Drawing Citizenship (a cartoon project reflecting on European Citizenship in the run-up to the European elections, in cooperation with the European Cultural Foundation) has drawn to a close, with the selection of 8 cartoons out of more than 200 submissions from both Europe and the rest of the world.
This has been one of the more interesting projects, as it is a very interesting time for the European project. In western Europe, and in countries facing severe austerity measures (like Greece), euroskepticism is on the rise. In France and the UK, anti-Europe parties (Front National and the UK Independence Party respectively) were the biggest winners of the European elections. In other parts of Europe, the mood is different. For instance, the majority in Italy, Romania and Portugal voted for left-wing parities, not aiming for less Europe, but a more social Europe instead.
So, did the cartoons reflect how Europeans feel about Europe? Well, yes and no.
No, because there were no outright anti-Europe cartoons sent in for this project. This is probably because (with the notable exception of the US, where there is a long and rich tradition of conservative cartoonists) cartoonists tend to be progressive individuals, who shy away from populism, nationalism and migration restrictions (which is what most anti-Europe parties have in common).
Yes, because we did receive some highly critical cartoons about the European Union. There's one by Vladimir Kazanevsky (shown above), visualizing the EU as mountaineers trying to reach the summit. Their safety lines are not attached to each other's waists, but like nooses to their necks. Other cartoons reflect a number themes, some decidedly progressive, others felt by Europeans from both the left and the right side of the political spectrum.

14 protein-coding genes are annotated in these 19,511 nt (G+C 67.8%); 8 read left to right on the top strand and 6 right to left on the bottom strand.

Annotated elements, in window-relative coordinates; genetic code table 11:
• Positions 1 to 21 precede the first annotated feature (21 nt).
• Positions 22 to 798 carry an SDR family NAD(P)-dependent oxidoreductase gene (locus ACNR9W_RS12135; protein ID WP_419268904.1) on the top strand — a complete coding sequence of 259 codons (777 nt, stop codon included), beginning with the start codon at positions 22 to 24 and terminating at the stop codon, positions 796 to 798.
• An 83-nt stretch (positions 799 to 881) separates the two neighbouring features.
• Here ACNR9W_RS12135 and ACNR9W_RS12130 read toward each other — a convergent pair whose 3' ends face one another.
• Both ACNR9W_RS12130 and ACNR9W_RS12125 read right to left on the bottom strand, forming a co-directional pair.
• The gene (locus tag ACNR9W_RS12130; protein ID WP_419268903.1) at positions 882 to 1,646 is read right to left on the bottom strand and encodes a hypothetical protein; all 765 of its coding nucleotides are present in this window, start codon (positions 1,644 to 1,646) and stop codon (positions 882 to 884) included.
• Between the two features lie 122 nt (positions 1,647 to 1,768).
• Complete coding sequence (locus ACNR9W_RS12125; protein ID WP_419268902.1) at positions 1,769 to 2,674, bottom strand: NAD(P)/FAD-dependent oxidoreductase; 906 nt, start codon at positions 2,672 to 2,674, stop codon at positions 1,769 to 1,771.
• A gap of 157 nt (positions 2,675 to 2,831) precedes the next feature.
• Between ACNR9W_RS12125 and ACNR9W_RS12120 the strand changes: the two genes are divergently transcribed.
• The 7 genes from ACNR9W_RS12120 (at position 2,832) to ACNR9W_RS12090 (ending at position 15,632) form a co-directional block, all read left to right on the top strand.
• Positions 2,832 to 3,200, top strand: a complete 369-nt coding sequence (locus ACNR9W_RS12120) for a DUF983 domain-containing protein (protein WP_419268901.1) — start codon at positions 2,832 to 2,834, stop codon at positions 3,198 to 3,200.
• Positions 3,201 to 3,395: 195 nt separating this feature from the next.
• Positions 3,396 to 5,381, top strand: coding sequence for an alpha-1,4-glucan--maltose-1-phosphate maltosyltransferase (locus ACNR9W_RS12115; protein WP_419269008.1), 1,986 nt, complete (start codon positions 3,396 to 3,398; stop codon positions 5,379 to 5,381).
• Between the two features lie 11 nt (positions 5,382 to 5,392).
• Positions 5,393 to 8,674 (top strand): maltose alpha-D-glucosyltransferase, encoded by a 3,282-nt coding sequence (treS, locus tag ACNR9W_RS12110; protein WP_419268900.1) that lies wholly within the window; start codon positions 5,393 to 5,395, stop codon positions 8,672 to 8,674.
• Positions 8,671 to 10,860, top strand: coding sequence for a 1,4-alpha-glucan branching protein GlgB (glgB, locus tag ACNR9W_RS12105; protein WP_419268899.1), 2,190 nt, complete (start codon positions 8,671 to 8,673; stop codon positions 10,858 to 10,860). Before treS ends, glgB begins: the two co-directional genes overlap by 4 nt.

The majority of cartoons about Europe can, broadly speaking, be divided in four categories:
1) Highlighting the gap between the people in power and the European citizens.
3) Focusing on the economy, and the fact that Europe has become (in the eyes of many cartoonists) a representative of capitalist interests of banks and multinationals, with little or no regard anymore for the common citizen.
Cartoons by Anne Derenne and Trayko Popov.
4) The immigration policy of Europe; the EU should be about shared prosperity, but the freedom enjoyed by people within Europe stands in sharp contrast with the way we deal with people trying to get in.
Cartoons by Igor Lukyachenko and Tjeerd Royaards.
What a lot of these cartoons have in common is that they visualize the EU as a polity that is far removed from the Europeans. This is quite an accurate reflection of how many people in the EU feel, and why so many people stay at home on election day, or, when they do vote, decide to support anti-Europe parties.
Part of this project was to explore, apart from European politics and institutions, the ties that bind us together as Europeans. But the sad truth is, that at the moment, it is precisely the institutions of the EU (and the remote and undemocratic way they function) that seem to be the biggest obstacle in the way of developing any form of European citizenship.